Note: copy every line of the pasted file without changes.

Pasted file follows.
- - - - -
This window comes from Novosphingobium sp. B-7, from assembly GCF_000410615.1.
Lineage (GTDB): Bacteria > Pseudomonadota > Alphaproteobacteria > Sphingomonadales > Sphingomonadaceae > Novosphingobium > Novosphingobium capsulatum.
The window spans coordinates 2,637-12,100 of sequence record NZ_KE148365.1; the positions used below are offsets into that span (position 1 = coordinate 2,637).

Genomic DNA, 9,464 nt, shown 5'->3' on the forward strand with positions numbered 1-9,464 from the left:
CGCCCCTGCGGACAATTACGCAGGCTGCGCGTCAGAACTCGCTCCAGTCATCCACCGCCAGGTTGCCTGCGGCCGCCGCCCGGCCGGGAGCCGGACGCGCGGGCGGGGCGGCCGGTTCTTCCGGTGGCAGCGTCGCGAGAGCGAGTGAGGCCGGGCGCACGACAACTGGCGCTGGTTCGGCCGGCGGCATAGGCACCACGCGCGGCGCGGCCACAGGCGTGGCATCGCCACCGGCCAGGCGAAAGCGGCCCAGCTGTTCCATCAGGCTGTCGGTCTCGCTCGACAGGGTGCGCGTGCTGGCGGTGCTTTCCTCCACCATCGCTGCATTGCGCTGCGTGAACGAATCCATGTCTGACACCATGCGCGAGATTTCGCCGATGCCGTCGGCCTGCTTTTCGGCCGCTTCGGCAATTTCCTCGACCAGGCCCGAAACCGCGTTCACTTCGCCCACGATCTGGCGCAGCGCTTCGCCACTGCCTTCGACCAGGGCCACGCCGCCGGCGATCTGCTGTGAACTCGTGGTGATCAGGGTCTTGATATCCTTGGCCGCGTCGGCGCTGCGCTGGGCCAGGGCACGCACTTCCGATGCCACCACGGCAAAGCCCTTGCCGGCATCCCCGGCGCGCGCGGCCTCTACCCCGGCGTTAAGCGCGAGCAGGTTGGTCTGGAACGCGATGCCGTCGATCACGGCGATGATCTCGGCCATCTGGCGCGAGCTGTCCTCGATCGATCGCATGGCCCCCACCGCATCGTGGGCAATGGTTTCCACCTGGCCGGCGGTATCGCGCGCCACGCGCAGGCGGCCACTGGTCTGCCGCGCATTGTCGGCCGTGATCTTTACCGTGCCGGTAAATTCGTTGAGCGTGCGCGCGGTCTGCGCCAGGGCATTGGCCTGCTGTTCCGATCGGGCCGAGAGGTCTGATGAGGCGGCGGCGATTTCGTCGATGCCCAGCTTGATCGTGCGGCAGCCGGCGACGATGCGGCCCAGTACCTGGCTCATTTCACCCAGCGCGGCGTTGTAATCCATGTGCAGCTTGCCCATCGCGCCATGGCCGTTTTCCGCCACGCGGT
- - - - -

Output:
This window comes from Novosphingobium sp. B-7, from assembly GCF_000410615.1.
Lineage (GTDB): Bacteria > Pseudomonadota > Alphaproteobacteria > Sphingomonadales > Sphingomonadaceae > Novosphingobium > Novosphingobium capsulatum.
The window spans coordinates 2,637-12,100 of sequence record NZ_KE148365.1; the positions used below are offsets into that span (position 1 = coordinate 2,637).

Genomic DNA, 9,464 nt, shown 5'->3' on the forward strand with positions numbered 1-9,464 from the left:
CGCCCCTGCGGACAATTACGCAGGCTGCGCGTCAGAACTCGCTCCAGTCATCCACCGCCAGGTTGCCTGCGGCCGCCGCCCGGCCGGGAGCCGGACGCGCGGGCGGGGCGGCCGGTTCTTCCGGTGGCAGCGTCGCGAGAGCGAGTGAGGCCGGGCGCACGACAACTGGCGCTGGTTCGGCCGGCGGCATAGGCACCACGCGCGGCGCGGCCACAGGCGTGGCATCGCCACCGGCCAGGCGAAAGCGGCCCAGCTGTTCCATCAGGCTGTCGGTCTCGCTCGACAGGGTGCGCGTGCTGGCGGTGCTTTCCTCCACCATCGCTGCATTGCGCTGCGTGAACGAATCCATGTCTGACACCATGCGCGAGATTTCGCCGATGCCGTCGGCCTGCTTTTCGGCCGCTTCGGCAATTTCCTCGACCAGGCCCGAAACCGCGTTCACTTCGCCCACGATCTGGCGCAGCGCTTCGCCACTGCCTTCGACCAGGGCCACGCCGCCGGCGATCTGCTGTGAACTCGTGGTGATCAGGGTCTTGATATCCTTGGCCGCGTCGGCGCTGCGCTGGGCCAGGGCACGCACTTCCGATGCCACCACGGCAAAGCCCTTGCCGGCATCCCCGGCGCGCGCGGCCTCTACCCCGGCGTTAAGCGCGAGCAGGTTGGTCTGGAACGCGATGCCGTCGATCACGGCGATGATCTCGGCCATCTGGCGCGAGCTGTCCTCGATCGATCGCATGGCCCCCACCGCATCGTGGGCAATGGTTTCCACCTGGCCGGCGGTATCGCGCGCCACGCGCAGGCGGCCACTGGTCTGCCGCGCATTGTCGGCCGTGATCTTTACCGTGCCGGTAAATTCGTTGAGCGTGCGCGCGGTCTGCGCCAGGGCATTGGCCTGCTGTTCCGATCGGGCCGAGAGGTCTGATGAGGCGGCGGCGATTTCGTCGATGCCCAGCTTGATCGTGCGGCAGCCGGCGACGATGCGGCCCAGTACCTGGCTCATTTCACCCAGCGCGGCGTTGTAATCCATGTGCAGCTTGCCCATCGCGCCATGGCCGTTTTCCGCCACGCGGT